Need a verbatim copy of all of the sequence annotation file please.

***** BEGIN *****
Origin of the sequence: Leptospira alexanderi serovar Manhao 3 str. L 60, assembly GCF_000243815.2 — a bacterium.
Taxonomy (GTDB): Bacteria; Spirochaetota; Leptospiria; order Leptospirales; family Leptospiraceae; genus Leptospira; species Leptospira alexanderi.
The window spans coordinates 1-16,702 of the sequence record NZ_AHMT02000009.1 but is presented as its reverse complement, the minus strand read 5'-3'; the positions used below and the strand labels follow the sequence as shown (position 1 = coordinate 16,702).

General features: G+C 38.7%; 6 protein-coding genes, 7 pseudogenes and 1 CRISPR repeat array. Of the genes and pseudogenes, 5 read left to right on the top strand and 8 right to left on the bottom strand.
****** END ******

Origin of the sequence: Leptospira alexanderi serovar Manhao 3 str. L 60, assembly GCF_000243815.2 — a bacterium.
Taxonomy (GTDB): Bacteria; Spirochaetota; Leptospiria; order Leptospirales; family Leptospiraceae; genus Leptospira; species Leptospira alexanderi.
The window spans coordinates 1-16,702 of the sequence record NZ_AHMT02000009.1 but is presented as its reverse complement, the minus strand read 5'-3'; the positions used below and the strand labels follow the sequence as shown (position 1 = coordinate 16,702).

General features: G+C 38.7%; 6 protein-coding genes, 7 pseudogenes and 1 CRISPR repeat array. Of the genes and pseudogenes, 5 read left to right on the top strand and 8 right to left on the bottom strand.